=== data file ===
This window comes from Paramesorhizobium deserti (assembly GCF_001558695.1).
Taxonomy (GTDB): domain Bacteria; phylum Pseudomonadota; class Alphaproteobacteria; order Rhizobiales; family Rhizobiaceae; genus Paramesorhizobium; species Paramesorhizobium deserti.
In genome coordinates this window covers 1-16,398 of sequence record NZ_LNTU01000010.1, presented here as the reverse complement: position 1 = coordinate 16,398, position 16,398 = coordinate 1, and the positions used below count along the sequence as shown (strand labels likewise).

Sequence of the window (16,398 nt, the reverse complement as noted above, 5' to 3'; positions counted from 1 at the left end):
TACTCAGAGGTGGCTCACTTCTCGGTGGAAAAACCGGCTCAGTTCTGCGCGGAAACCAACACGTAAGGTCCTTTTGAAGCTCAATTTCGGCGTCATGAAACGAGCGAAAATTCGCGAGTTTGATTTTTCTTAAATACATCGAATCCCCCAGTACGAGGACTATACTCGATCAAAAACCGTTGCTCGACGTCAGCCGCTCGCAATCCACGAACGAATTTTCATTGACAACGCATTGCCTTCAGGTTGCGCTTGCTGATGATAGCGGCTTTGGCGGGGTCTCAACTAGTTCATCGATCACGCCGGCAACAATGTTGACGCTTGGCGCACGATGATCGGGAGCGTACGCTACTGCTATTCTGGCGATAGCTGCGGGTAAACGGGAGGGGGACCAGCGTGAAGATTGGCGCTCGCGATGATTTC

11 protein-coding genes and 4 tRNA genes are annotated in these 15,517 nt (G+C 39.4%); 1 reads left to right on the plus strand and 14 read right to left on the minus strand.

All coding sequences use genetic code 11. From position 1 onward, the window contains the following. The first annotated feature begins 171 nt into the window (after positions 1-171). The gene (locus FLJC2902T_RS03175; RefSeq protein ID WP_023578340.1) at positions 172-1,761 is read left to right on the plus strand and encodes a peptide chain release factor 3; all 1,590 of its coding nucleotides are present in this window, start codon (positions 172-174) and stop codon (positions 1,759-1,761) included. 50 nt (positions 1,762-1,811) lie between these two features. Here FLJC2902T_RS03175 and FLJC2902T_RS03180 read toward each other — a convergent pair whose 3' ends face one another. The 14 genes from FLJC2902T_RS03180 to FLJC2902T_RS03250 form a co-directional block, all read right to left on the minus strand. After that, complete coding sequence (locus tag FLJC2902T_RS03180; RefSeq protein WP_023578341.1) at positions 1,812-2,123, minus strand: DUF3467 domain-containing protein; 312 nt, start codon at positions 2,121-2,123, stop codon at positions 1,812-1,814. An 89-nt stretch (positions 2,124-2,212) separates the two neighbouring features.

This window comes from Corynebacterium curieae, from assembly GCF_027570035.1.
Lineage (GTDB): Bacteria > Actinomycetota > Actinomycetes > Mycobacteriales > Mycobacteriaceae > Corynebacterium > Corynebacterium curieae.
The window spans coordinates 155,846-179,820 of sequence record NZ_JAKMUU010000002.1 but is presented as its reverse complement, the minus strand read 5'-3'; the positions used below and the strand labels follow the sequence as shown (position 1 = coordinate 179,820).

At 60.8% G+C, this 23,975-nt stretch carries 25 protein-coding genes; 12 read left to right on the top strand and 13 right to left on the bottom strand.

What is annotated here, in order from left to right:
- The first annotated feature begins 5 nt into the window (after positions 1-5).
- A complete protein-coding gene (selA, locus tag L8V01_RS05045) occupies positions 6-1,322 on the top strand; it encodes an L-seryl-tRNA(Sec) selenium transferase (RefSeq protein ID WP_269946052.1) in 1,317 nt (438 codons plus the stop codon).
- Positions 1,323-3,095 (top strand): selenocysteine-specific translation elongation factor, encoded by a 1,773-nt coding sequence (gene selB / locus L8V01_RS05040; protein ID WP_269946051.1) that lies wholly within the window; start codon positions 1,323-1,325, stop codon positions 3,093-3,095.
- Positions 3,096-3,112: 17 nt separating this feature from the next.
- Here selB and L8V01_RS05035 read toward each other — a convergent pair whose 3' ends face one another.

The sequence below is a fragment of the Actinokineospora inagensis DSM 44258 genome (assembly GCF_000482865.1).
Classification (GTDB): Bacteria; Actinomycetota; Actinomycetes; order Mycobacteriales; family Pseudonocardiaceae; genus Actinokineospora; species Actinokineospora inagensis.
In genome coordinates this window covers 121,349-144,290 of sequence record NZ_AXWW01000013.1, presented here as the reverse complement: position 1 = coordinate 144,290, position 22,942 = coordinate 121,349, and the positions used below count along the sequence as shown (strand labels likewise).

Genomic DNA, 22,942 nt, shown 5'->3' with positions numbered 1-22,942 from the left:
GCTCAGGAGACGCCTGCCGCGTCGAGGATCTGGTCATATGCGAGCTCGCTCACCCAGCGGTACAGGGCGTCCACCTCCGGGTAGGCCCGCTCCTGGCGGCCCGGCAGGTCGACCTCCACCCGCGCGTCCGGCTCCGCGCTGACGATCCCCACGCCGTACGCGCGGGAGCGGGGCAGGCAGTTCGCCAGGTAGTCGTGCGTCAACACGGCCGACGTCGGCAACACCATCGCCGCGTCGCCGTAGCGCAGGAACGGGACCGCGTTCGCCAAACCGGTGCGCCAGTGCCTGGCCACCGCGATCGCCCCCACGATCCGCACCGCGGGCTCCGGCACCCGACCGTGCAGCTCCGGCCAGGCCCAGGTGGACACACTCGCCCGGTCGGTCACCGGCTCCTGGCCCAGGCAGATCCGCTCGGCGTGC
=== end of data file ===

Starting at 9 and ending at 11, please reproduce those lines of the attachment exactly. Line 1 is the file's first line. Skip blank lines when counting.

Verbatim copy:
Lineage (GTDB): Bacteria > Actinomycetota > Actinomycetes > Mycobacteriales > Mycobacteriaceae > Corynebacterium > Corynebacterium curieae.
The window spans coordinates 155,846-179,820 of sequence record NZ_JAKMUU010000002.1 but is presented as its reverse complement, the minus strand read 5'-3'; the positions used below and the strand labels follow the sequence as shown (position 1 = coordinate 179,820).

At 60.8% G+C, this 23,975-nt stretch carries 25 protein-coding genes; 12 read left to right on the top strand and 13 right to left on the bottom strand.